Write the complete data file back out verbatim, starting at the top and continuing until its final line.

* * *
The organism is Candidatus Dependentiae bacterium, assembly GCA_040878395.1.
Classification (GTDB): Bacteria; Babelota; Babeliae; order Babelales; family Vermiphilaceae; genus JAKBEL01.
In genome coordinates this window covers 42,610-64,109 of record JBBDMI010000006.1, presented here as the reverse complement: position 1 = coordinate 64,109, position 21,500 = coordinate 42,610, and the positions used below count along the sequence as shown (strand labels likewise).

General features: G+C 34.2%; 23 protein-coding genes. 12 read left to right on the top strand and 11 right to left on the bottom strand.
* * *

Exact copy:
The organism is Candidatus Dependentiae bacterium, assembly GCA_040878395.1.
Classification (GTDB): Bacteria; Babelota; Babeliae; order Babelales; family Vermiphilaceae; genus JAKBEL01.
In genome coordinates this window covers 42,610-64,109 of record JBBDMI010000006.1, presented here as the reverse complement: position 1 = coordinate 64,109, position 21,500 = coordinate 42,610, and the positions used below count along the sequence as shown (strand labels likewise).

General features: G+C 34.2%; 23 protein-coding genes. 12 read left to right on the top strand and 11 right to left on the bottom strand.